Corporate America is losing one of its few female CEOs—and Pepsico PEP +1.41% is losing the woman who has become the face of its company after serving as its chief executive for the last dozen years.
Pepsico announced Monday morning that Indra Nooyi will step down as CEO on October 3, ending a 24-year run with the food conglomerate, half of which she spent as the company’s chief executive. Nooyi will stay on as Pepsico chairman until early 2019, the company said, in order to ensure a smooth transition to her successor, Pepsico president Ramon Laguarta.
“Leading PepsiCo has truly been the honor of my lifetime, and I’m incredibly proud of all we have done over the past 12 years to advance the interests not only of shareholders, but all our stakeholders in the communities we serve,” Nooyi said in a statement Monday morning. “Growing up in India, I never imagined I’d have the opportunity to lead such an extraordinary company.’
Nooyi has spoken openly about her path from India to the top of one of the largest food and beverage companies in the world, most recently at the Forbes Women’s Summit in June. There she recalled her earliest days in corporate America, when she had just two suits to wear: a black one and a beige one that she would alternate throughout the week. She was self-conscious about this, but eventually came to decide she brought more to the table than her sartorial choices.
“I decided after a while I was never going to win the looks battle. I focused on the brains part. I focused on doing the job better than anyone else could do it,” Nooyi said. The strategy worked, she said, because colleagues started coming to her for projects when they wanted something done, and done well. “I started to depend more and more on my brains and my hard work as opposed to how I looked or how I talked. Think of me not as a complete package, but a brain.”
That brain has helped navigate Pepsi through what can most diplomatically be called a “challenging” consumer environment. Amid global trends towards healthier eating and food as a wellness solution, a company like Pepsi—whose very name is the same as a drink with more than a day’s worth of recommended sugar—has needed to reframe its product portfolio. Under Nooyi, Pepsi opted to divide that portfolio into “fun for you,” “better for you” and “good for you” categories. At the end of 2017, the company said that the “better for you” and “good for you’ categories (which contain products like Quaker Oats, Sabra hummus and Naked Juice) now account for 50% of its product offerings, up from about 38% ten years ago. This helped translate into $63.5 billion of revenue last year, a 1% increase over 2016 full-year revenue.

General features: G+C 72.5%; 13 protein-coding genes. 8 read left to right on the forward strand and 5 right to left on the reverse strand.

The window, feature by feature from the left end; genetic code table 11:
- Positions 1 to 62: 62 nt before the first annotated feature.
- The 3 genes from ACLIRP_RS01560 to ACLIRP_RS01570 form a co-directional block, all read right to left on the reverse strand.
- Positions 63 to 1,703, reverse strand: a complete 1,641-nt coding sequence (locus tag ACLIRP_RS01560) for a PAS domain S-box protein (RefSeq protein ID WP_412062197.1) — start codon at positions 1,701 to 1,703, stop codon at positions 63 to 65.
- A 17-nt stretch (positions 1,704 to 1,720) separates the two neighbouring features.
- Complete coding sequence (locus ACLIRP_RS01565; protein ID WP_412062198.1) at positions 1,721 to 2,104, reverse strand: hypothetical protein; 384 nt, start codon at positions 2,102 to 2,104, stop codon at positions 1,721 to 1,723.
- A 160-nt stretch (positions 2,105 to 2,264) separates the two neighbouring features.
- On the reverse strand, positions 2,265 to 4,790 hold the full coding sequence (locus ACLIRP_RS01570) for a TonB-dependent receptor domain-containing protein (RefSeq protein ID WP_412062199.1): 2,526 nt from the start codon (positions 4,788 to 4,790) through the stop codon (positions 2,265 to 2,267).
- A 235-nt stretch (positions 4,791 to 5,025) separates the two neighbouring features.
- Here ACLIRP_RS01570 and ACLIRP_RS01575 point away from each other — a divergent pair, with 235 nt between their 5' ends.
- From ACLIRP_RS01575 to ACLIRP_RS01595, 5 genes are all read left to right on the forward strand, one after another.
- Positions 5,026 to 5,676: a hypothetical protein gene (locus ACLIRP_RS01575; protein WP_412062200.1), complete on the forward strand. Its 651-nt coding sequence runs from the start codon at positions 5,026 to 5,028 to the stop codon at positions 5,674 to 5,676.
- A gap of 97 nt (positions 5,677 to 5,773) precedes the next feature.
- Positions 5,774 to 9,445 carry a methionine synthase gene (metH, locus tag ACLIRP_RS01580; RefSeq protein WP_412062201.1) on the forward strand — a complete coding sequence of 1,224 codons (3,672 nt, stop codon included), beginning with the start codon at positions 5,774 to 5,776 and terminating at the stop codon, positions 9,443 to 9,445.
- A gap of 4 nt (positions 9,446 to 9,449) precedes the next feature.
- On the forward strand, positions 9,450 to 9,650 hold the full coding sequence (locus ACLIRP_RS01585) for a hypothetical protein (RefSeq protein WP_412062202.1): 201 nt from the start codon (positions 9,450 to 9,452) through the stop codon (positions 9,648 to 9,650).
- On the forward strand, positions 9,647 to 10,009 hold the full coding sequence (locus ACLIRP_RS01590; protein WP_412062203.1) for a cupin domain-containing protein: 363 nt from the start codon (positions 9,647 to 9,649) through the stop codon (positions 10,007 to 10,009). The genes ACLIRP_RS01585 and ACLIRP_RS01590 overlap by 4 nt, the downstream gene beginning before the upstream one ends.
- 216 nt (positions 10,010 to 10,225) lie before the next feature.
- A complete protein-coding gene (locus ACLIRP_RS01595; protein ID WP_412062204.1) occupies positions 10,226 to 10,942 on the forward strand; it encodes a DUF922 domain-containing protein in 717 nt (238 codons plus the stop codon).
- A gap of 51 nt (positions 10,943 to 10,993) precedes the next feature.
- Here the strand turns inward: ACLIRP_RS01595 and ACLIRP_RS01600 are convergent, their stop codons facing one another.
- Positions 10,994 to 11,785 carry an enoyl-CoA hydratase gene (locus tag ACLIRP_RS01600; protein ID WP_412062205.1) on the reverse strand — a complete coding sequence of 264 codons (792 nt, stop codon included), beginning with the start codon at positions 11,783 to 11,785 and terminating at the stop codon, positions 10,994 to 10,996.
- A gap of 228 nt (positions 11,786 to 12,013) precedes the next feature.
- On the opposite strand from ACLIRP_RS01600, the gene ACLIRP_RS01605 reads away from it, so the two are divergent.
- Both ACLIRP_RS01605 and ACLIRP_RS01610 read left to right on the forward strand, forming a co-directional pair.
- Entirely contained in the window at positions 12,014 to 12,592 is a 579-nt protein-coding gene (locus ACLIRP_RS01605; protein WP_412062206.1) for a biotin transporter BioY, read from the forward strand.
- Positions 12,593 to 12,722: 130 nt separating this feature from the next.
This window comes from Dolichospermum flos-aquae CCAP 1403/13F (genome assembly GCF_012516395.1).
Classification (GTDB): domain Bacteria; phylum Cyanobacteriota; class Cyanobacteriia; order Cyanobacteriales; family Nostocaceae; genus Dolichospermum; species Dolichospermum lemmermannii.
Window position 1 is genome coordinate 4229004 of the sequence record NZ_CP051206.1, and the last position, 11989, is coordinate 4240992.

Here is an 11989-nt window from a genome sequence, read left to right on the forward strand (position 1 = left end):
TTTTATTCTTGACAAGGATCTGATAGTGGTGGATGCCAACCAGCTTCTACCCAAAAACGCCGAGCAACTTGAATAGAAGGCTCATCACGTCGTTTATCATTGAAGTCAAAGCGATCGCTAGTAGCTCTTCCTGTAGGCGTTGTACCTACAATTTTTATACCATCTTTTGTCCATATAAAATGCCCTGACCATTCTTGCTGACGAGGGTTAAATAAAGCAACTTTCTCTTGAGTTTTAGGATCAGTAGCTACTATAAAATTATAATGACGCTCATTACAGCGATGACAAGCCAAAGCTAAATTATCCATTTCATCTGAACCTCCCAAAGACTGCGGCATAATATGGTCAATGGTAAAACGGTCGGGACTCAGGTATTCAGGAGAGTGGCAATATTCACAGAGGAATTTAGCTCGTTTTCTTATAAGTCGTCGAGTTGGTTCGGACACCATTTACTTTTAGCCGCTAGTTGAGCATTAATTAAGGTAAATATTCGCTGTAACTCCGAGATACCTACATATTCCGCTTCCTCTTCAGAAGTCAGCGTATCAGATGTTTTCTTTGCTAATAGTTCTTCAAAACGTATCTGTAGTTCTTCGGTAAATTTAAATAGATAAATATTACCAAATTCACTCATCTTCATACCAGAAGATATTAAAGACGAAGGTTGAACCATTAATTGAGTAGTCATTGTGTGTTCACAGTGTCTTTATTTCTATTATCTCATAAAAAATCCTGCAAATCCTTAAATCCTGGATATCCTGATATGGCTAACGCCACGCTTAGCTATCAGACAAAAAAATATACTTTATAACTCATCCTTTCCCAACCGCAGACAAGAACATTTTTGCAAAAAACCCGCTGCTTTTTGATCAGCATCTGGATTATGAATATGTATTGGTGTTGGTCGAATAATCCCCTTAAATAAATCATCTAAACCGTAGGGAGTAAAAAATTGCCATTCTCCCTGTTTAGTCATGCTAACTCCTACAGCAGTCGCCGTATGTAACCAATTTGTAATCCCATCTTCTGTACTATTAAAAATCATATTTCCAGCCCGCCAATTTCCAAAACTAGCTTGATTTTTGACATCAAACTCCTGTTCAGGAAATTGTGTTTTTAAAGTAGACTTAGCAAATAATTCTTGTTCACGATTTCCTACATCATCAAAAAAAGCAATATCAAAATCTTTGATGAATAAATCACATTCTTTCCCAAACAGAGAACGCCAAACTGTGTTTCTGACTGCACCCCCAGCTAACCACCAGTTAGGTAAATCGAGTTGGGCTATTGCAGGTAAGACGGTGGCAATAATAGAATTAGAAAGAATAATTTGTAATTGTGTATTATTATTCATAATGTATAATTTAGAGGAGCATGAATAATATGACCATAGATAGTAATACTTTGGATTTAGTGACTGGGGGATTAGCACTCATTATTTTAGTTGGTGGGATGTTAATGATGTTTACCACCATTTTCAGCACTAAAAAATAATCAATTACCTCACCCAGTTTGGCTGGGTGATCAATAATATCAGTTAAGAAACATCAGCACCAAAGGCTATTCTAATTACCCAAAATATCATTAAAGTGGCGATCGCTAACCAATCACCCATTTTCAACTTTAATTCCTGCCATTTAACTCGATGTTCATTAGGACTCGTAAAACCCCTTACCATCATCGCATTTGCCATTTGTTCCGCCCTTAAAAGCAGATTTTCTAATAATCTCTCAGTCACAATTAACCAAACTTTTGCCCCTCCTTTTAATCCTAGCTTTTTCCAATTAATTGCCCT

“She has delivered strong and consistent financial performance, managing with an eye toward not only the short-run, but the long-run as well,” Pepsi’s presiding director on its board of directors, Ian Cook, said in a statement Monday morning. “As CEO, she grew revenue more than 80%, outperforming our peers and adding a new billion-dollar brand almost every other year. And shareholders have benefited: $1,000 invested in PepsiCo in 2006 is worth more than two-and-a-half times that amount today.”
There were, of course, some highly-publicized stumbles. In February, Nooyi said in an interview that Pepsi—which owns Frito-Lay and all of its salty snack brands, including Doritos—was looking into a version of Doritos chips that would be more appealing to women. This sparked outrage and a mocking #LadyDoritos hashtag until the company clarified that it was not engineering gender-specific Doritos. And in 2017, Nooyi was part of the CEO advisory councils to the president that ultimately disbanded after months of tumult.
On Monday, Pepsi described Nooyi’s departure and Laguarta’s appointment as part of a careful and systematic succession-planning process. Nooyi and her fellow board members said that Laguarta, who before becoming Pepsi’s president served as its CEO of Europe sub-Saharan Africa operations, is exactly who they want to steer Pepsi into 2019 and beyond.
“Ramon has a deep understanding of the changing preferences of consumers and other critical trends unfolding around the world, and he has demonstrated that he knows how to navigate them successfully,” Nooyi said. “Ramon has been a critical partner in running the company, and I’m confident he will take PepsiCo to new and greater heights in the years to come.”
Investors don“t seem to disagree: Pepsi stock is up in Monday’s premarket trading session, heading for a 1% gain at the open if the current trading momentum holds. Year to date, the stock is down 1.5%.